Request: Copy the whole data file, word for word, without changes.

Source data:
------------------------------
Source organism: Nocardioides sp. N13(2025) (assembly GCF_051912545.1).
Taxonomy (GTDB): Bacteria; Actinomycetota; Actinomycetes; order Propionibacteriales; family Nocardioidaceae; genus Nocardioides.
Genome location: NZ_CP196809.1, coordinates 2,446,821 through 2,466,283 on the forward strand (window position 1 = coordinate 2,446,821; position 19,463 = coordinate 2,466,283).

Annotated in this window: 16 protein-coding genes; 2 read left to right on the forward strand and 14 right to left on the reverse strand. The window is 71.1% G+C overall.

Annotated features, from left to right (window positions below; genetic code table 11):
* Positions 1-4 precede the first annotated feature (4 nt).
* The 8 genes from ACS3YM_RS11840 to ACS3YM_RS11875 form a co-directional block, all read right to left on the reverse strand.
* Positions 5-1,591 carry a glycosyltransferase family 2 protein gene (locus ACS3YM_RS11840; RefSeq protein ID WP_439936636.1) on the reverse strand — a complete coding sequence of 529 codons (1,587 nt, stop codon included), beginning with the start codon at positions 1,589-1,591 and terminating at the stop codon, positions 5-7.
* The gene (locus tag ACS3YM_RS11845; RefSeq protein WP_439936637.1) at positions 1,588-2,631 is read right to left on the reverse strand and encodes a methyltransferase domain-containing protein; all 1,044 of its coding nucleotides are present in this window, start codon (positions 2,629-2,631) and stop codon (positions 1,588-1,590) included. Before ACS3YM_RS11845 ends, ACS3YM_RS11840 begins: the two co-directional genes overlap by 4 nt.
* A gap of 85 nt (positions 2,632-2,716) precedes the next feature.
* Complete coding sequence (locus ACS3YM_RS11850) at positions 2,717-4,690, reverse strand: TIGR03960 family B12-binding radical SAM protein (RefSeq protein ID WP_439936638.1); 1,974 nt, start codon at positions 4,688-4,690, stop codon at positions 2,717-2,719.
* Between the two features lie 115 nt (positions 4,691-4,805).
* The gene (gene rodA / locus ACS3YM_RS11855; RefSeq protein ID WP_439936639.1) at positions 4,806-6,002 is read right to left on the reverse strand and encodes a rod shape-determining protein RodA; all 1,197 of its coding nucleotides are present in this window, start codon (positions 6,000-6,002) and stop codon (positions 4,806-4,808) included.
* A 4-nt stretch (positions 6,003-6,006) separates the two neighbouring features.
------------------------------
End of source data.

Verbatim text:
Source organism: Nocardioides sp. N13(2025) (assembly GCF_051912545.1).
Taxonomy (GTDB): Bacteria; Actinomycetota; Actinomycetes; order Propionibacteriales; family Nocardioidaceae; genus Nocardioides.
Genome location: NZ_CP196809.1, coordinates 2,446,821 through 2,466,283 on the forward strand (window position 1 = coordinate 2,446,821; position 19,463 = coordinate 2,466,283).

Annotated in this window: 16 protein-coding genes; 2 read left to right on the forward strand and 14 right to left on the reverse strand. The window is 71.1% G+C overall.

Annotated features, from left to right (window positions below; genetic code table 11):
* Positions 1-4 precede the first annotated feature (4 nt).
* The 8 genes from ACS3YM_RS11840 to ACS3YM_RS11875 form a co-directional block, all read right to left on the reverse strand.
* Positions 5-1,591 carry a glycosyltransferase family 2 protein gene (locus ACS3YM_RS11840; RefSeq protein ID WP_439936636.1) on the reverse strand — a complete coding sequence of 529 codons (1,587 nt, stop codon included), beginning with the start codon at positions 1,589-1,591 and terminating at the stop codon, positions 5-7.
* The gene (locus tag ACS3YM_RS11845; RefSeq protein WP_439936637.1) at positions 1,588-2,631 is read right to left on the reverse strand and encodes a methyltransferase domain-containing protein; all 1,044 of its coding nucleotides are present in this window, start codon (positions 2,629-2,631) and stop codon (positions 1,588-1,590) included. Before ACS3YM_RS11845 ends, ACS3YM_RS11840 begins: the two co-directional genes overlap by 4 nt.
* A gap of 85 nt (positions 2,632-2,716) precedes the next feature.
* Complete coding sequence (locus ACS3YM_RS11850) at positions 2,717-4,690, reverse strand: TIGR03960 family B12-binding radical SAM protein (RefSeq protein ID WP_439936638.1); 1,974 nt, start codon at positions 4,688-4,690, stop codon at positions 2,717-2,719.
* Between the two features lie 115 nt (positions 4,691-4,805).
* The gene (gene rodA / locus ACS3YM_RS11855; RefSeq protein ID WP_439936639.1) at positions 4,806-6,002 is read right to left on the reverse strand and encodes a rod shape-determining protein RodA; all 1,197 of its coding nucleotides are present in this window, start codon (positions 6,000-6,002) and stop codon (positions 4,806-4,808) included.
* A 4-nt stretch (positions 6,003-6,006) separates the two neighbouring features.